Fungal abundance spike and the Permian-Triassic boundary in the Karoo Supergroup (South Africa)

Maureen B. Steiner, Yoram Eshet, Michael R. Rampino, Dylan M. Schwindt

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Abstract

The most severe mass extinction of marine species and terrestrial vertebrates and plants is associated with the Permian-Triassic boundary (∼ 251 Ma). The extinction interval is also marked by the disappearance of most Late Permian gymnosperm palynomorphs at a layer containing solely the abundant remains of fungi. This 'fungal spike' apparently represents widespread devastation of arboreous vegetation. Stratigraphic and palynological study of the Carlton Heights section in the southern Karoo Basin of South Africa revealed a 1-m-thick fungal spike zone that occurs simultaneously with the last appearance of typically Late Permian gymnosperm pollen. The plant extinction and fungal spike zone are found above the last occurrence of Late Permian mammal-like reptiles of the Dicynodont Zone at other Karoo sections. Using the fungal event as a time line in marine and non-marine sections allows placement of the marine extinctions and the extinction of terrestrial plants and reptiles within a brief crisis interval of less than about 40000 years at the end of the Permian.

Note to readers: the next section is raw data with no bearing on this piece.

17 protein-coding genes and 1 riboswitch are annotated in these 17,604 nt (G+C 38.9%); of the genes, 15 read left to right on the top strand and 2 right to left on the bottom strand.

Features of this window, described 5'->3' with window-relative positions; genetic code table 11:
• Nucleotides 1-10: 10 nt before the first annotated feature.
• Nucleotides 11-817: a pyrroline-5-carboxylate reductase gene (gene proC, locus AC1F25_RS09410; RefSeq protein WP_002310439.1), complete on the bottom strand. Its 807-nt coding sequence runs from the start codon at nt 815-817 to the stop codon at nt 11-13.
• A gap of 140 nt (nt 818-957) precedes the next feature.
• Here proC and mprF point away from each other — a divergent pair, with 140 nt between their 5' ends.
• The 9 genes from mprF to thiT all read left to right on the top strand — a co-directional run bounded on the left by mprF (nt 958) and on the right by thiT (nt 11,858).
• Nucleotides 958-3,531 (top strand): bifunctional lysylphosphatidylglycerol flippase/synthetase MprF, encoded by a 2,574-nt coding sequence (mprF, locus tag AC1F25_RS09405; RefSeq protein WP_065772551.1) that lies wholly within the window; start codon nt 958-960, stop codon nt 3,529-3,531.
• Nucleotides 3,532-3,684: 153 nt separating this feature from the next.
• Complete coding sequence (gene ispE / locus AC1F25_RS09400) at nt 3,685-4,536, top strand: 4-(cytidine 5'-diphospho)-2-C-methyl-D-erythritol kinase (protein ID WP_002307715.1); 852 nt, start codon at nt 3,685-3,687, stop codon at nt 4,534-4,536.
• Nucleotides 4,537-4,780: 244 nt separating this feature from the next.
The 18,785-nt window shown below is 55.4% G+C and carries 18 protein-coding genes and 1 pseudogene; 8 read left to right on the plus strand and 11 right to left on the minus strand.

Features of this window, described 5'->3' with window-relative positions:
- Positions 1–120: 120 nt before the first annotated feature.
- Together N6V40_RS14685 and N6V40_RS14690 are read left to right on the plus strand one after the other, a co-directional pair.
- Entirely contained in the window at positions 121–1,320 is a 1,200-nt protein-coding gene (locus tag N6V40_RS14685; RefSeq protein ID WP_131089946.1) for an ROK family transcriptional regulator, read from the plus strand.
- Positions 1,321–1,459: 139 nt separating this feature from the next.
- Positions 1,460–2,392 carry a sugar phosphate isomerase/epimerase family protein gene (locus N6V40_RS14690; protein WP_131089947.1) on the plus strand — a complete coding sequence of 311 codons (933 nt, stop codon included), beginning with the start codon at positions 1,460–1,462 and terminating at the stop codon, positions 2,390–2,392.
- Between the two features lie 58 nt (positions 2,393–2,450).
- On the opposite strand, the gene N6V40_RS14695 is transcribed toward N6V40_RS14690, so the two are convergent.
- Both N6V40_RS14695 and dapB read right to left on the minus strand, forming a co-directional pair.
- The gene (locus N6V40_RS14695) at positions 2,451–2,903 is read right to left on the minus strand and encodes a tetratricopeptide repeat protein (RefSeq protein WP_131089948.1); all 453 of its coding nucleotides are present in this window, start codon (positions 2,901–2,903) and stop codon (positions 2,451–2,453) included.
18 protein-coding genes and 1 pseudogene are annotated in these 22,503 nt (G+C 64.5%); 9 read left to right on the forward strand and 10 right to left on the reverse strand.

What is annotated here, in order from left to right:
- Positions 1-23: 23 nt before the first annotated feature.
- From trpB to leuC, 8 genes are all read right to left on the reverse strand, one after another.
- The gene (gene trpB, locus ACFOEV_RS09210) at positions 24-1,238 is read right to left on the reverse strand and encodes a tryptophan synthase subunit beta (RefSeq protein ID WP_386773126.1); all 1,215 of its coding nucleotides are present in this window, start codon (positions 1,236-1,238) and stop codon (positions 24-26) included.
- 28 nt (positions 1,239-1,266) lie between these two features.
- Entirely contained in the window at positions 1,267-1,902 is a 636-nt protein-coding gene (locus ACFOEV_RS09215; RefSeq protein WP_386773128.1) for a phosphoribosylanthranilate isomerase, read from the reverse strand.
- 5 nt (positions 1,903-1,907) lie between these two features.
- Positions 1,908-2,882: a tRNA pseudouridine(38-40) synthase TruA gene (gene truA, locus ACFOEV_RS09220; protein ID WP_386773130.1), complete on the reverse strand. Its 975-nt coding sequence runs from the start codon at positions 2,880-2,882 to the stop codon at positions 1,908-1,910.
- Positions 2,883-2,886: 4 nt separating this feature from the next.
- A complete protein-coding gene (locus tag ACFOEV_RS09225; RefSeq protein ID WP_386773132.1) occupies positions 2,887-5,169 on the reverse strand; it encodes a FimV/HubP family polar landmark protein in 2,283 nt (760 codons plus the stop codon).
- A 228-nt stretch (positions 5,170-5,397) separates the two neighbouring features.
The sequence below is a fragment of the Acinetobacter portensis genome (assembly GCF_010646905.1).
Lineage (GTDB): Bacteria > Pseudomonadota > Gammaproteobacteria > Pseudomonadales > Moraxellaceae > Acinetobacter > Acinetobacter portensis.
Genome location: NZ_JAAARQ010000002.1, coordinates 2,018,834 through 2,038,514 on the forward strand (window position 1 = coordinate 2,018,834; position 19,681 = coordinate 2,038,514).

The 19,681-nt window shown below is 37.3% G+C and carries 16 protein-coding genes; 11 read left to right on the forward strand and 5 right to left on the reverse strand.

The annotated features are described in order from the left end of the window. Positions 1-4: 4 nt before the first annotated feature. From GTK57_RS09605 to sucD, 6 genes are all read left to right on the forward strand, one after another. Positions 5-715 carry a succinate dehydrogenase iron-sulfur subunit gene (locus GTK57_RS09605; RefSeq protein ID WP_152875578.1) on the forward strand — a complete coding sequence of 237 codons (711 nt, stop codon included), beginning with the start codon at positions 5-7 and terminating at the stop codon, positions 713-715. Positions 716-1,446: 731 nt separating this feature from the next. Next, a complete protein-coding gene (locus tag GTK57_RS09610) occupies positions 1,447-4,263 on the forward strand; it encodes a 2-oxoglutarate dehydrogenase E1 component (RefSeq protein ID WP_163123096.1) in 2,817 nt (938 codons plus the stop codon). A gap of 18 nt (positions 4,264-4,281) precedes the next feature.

Original languageEnglish (US)
Pages (from-to)405-414
Number of pages10
JournalPalaeogeography, Palaeoclimatology, Palaeoecology
Volume194
Issue number4
DOIs
StatePublished - May 25 2003

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Keywords

  • Extinction
  • Fungal spike
  • Permian-Triassic boundary
  • South Africa
  • Vertebrates

ASJC Scopus subject areas

  • Oceanography
  • Ecology, Evolution, Behavior and Systematics
  • Earth-Surface Processes
  • Palaeontology

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